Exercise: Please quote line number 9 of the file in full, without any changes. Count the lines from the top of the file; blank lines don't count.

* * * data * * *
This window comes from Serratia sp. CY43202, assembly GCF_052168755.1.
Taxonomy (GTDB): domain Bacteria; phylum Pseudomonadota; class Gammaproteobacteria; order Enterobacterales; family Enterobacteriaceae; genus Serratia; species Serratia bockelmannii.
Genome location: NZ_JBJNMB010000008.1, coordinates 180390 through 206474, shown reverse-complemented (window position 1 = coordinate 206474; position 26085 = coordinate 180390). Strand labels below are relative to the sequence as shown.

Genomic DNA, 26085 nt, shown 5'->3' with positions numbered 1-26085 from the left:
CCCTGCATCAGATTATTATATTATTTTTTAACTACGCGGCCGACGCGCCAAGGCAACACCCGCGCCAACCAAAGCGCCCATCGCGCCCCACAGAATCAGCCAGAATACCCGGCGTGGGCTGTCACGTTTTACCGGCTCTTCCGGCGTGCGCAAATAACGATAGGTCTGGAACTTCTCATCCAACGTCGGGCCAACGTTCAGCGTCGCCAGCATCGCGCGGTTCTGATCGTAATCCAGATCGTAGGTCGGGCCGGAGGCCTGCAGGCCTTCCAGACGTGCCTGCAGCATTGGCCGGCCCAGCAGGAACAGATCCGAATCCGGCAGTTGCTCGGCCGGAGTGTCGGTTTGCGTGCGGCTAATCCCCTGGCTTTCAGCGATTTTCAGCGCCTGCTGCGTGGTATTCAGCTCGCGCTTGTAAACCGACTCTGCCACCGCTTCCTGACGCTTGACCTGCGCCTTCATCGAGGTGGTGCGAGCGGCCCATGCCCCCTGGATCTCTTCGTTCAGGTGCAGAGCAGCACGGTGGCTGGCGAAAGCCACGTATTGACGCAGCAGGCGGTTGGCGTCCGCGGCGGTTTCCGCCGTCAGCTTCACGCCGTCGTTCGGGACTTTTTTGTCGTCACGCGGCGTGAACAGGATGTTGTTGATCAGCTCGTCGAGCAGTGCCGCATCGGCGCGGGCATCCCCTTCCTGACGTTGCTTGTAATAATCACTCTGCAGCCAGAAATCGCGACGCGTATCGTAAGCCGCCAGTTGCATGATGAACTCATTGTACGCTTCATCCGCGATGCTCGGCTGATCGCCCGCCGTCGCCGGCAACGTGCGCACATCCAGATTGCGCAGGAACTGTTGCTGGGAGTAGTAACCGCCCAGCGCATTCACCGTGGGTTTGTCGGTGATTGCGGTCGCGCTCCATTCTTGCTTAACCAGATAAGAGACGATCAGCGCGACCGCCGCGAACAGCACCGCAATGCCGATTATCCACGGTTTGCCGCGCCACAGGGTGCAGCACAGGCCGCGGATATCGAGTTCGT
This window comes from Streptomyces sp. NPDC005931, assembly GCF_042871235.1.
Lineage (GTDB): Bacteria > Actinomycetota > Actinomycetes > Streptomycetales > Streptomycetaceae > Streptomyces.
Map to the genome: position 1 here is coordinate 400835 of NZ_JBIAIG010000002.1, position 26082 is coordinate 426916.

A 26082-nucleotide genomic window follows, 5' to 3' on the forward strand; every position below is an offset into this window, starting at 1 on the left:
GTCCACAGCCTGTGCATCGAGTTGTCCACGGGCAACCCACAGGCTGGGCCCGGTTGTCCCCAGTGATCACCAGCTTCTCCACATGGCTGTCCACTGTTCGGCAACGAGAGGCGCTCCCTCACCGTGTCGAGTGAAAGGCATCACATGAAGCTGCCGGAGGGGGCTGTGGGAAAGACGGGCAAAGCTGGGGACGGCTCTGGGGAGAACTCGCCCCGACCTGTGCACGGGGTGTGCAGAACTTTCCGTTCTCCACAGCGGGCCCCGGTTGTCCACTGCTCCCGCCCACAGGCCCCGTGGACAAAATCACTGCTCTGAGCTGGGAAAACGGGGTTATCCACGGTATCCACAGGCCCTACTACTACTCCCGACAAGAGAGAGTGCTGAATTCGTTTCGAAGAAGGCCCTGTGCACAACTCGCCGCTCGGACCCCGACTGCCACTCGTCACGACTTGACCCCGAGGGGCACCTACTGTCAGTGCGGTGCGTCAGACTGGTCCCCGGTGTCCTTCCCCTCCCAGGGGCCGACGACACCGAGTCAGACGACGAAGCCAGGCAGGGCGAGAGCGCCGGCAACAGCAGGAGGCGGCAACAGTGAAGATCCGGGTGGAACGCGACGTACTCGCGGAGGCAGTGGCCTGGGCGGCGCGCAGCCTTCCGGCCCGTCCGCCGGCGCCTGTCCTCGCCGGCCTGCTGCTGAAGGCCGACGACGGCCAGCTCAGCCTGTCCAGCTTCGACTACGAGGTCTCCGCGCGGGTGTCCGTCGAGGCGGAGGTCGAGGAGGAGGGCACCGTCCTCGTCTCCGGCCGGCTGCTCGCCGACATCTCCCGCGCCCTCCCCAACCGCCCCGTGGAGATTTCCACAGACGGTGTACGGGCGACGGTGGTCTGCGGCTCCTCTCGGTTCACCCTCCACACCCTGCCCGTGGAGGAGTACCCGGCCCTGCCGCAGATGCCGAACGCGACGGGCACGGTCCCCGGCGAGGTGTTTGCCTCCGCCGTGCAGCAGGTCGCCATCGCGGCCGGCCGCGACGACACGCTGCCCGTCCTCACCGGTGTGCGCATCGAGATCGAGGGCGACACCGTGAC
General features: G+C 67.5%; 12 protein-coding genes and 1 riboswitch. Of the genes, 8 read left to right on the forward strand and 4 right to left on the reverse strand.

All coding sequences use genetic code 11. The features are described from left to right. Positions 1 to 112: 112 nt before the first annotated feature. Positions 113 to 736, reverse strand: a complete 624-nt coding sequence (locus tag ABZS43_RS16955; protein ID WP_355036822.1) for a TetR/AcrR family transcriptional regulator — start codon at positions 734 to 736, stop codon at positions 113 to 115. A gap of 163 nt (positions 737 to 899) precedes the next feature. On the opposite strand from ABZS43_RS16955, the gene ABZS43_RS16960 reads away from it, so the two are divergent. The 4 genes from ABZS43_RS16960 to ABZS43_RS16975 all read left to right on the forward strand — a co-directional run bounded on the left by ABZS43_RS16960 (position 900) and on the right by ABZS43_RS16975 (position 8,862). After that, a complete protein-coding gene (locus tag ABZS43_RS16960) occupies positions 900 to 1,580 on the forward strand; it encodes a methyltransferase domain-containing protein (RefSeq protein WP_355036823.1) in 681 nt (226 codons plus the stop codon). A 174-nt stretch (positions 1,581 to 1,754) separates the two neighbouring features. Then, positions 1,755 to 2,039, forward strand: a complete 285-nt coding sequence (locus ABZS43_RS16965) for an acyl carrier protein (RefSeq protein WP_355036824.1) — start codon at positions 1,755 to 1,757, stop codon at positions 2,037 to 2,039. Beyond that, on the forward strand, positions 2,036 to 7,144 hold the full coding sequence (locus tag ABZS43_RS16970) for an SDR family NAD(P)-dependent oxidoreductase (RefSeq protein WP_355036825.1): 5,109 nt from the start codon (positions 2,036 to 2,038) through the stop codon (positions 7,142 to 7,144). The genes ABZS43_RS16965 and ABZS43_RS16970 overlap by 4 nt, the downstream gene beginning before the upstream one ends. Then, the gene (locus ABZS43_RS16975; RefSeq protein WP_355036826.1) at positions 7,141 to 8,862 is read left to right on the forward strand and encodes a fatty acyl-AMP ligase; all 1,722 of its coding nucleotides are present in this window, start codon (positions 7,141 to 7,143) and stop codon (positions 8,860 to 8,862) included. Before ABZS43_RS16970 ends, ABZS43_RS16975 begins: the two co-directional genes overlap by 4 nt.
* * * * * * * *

A 26082-nucleotide genomic window follows, 5' to 3' on the forward strand; every position below is an offset into this window, starting at 1 on the left: